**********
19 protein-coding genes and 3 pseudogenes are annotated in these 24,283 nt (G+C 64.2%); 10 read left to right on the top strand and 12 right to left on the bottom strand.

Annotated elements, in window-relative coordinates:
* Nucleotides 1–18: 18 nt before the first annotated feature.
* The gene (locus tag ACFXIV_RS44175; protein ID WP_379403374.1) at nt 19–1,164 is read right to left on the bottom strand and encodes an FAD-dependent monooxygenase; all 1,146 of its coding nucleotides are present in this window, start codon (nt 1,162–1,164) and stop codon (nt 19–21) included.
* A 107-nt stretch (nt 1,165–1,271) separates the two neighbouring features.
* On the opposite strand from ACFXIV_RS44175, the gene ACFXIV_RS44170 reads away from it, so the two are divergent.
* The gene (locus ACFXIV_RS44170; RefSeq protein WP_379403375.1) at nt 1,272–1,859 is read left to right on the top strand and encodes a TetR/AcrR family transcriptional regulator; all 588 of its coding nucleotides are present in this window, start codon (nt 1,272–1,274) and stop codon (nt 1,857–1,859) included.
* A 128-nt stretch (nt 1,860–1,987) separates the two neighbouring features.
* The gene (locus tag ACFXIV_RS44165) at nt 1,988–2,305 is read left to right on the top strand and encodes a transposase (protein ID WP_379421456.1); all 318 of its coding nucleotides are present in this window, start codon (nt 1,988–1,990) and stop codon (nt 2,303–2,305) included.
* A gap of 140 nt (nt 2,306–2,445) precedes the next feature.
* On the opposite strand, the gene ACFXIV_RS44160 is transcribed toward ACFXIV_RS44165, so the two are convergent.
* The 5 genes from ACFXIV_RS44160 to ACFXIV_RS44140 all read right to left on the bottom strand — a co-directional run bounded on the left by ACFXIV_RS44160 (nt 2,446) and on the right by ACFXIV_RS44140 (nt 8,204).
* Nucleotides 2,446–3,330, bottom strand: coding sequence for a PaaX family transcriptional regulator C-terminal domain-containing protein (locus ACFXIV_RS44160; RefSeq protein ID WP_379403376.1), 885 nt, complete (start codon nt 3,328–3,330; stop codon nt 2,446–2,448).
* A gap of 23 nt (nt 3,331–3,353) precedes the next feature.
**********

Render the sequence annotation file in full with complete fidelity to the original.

19 protein-coding genes and 3 pseudogenes are annotated in these 24,283 nt (G+C 64.2%); 10 read left to right on the top strand and 12 right to left on the bottom strand.

Annotated elements, in window-relative coordinates:
* Nucleotides 1–18: 18 nt before the first annotated feature.
* The gene (locus tag ACFXIV_RS44175; protein ID WP_379403374.1) at nt 19–1,164 is read right to left on the bottom strand and encodes an FAD-dependent monooxygenase; all 1,146 of its coding nucleotides are present in this window, start codon (nt 1,162–1,164) and stop codon (nt 19–21) included.
* A 107-nt stretch (nt 1,165–1,271) separates the two neighbouring features.
* On the opposite strand from ACFXIV_RS44175, the gene ACFXIV_RS44170 reads away from it, so the two are divergent.
* The gene (locus ACFXIV_RS44170; RefSeq protein WP_379403375.1) at nt 1,272–1,859 is read left to right on the top strand and encodes a TetR/AcrR family transcriptional regulator; all 588 of its coding nucleotides are present in this window, start codon (nt 1,272–1,274) and stop codon (nt 1,857–1,859) included.
* A 128-nt stretch (nt 1,860–1,987) separates the two neighbouring features.
* The gene (locus tag ACFXIV_RS44165) at nt 1,988–2,305 is read left to right on the top strand and encodes a transposase (protein ID WP_379421456.1); all 318 of its coding nucleotides are present in this window, start codon (nt 1,988–1,990) and stop codon (nt 2,303–2,305) included.
* A gap of 140 nt (nt 2,306–2,445) precedes the next feature.
* On the opposite strand, the gene ACFXIV_RS44160 is transcribed toward ACFXIV_RS44165, so the two are convergent.
* The 5 genes from ACFXIV_RS44160 to ACFXIV_RS44140 all read right to left on the bottom strand — a co-directional run bounded on the left by ACFXIV_RS44160 (nt 2,446) and on the right by ACFXIV_RS44140 (nt 8,204).
* Nucleotides 2,446–3,330, bottom strand: coding sequence for a PaaX family transcriptional regulator C-terminal domain-containing protein (locus ACFXIV_RS44160; RefSeq protein ID WP_379403376.1), 885 nt, complete (start codon nt 3,328–3,330; stop codon nt 2,446–2,448).
* A gap of 23 nt (nt 3,331–3,353) precedes the next feature.